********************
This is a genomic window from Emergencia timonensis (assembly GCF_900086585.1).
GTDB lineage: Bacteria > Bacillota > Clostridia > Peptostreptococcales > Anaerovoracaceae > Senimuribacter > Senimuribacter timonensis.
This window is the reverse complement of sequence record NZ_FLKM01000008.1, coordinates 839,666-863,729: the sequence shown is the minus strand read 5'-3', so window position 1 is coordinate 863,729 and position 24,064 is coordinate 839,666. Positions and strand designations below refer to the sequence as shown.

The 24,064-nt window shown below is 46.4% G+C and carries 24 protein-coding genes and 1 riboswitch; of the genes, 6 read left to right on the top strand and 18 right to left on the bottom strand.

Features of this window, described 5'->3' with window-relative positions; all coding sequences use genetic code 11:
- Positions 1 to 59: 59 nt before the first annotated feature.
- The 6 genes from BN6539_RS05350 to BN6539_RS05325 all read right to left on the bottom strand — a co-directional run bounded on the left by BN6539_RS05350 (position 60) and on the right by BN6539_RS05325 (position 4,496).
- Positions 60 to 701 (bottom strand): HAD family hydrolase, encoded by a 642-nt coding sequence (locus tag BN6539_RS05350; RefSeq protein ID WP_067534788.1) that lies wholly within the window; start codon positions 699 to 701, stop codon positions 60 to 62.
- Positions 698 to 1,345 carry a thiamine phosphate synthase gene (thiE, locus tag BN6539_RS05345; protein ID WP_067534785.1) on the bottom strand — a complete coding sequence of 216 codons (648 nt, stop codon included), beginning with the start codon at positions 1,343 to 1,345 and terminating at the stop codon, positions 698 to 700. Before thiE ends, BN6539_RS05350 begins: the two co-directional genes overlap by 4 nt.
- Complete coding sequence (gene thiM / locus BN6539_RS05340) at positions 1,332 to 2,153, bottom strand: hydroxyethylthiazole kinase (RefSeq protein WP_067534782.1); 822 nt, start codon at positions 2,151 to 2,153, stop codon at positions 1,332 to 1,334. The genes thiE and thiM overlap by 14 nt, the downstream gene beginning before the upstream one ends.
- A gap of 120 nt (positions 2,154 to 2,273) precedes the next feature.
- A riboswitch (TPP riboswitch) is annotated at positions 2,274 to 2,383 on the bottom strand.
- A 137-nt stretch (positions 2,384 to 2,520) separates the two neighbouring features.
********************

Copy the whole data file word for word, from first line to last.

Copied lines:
This is a genomic window from Emergencia timonensis (assembly GCF_900086585.1).
GTDB lineage: Bacteria > Bacillota > Clostridia > Peptostreptococcales > Anaerovoracaceae > Senimuribacter > Senimuribacter timonensis.
This window is the reverse complement of sequence record NZ_FLKM01000008.1, coordinates 839,666-863,729: the sequence shown is the minus strand read 5'-3', so window position 1 is coordinate 863,729 and position 24,064 is coordinate 839,666. Positions and strand designations below refer to the sequence as shown.

The 24,064-nt window shown below is 46.4% G+C and carries 24 protein-coding genes and 1 riboswitch; of the genes, 6 read left to right on the top strand and 18 right to left on the bottom strand.

Features of this window, described 5'->3' with window-relative positions; all coding sequences use genetic code 11:
- Positions 1 to 59: 59 nt before the first annotated feature.
- The 6 genes from BN6539_RS05350 to BN6539_RS05325 all read right to left on the bottom strand — a co-directional run bounded on the left by BN6539_RS05350 (position 60) and on the right by BN6539_RS05325 (position 4,496).
- Positions 60 to 701 (bottom strand): HAD family hydrolase, encoded by a 642-nt coding sequence (locus tag BN6539_RS05350; RefSeq protein ID WP_067534788.1) that lies wholly within the window; start codon positions 699 to 701, stop codon positions 60 to 62.
- Positions 698 to 1,345 carry a thiamine phosphate synthase gene (thiE, locus tag BN6539_RS05345; protein ID WP_067534785.1) on the bottom strand — a complete coding sequence of 216 codons (648 nt, stop codon included), beginning with the start codon at positions 1,343 to 1,345 and terminating at the stop codon, positions 698 to 700. Before thiE ends, BN6539_RS05350 begins: the two co-directional genes overlap by 4 nt.
- Complete coding sequence (gene thiM / locus BN6539_RS05340) at positions 1,332 to 2,153, bottom strand: hydroxyethylthiazole kinase (RefSeq protein WP_067534782.1); 822 nt, start codon at positions 2,151 to 2,153, stop codon at positions 1,332 to 1,334. The genes thiE and thiM overlap by 14 nt, the downstream gene beginning before the upstream one ends.
- A gap of 120 nt (positions 2,154 to 2,273) precedes the next feature.
- A riboswitch (TPP riboswitch) is annotated at positions 2,274 to 2,383 on the bottom strand.
- A 137-nt stretch (positions 2,384 to 2,520) separates the two neighbouring features.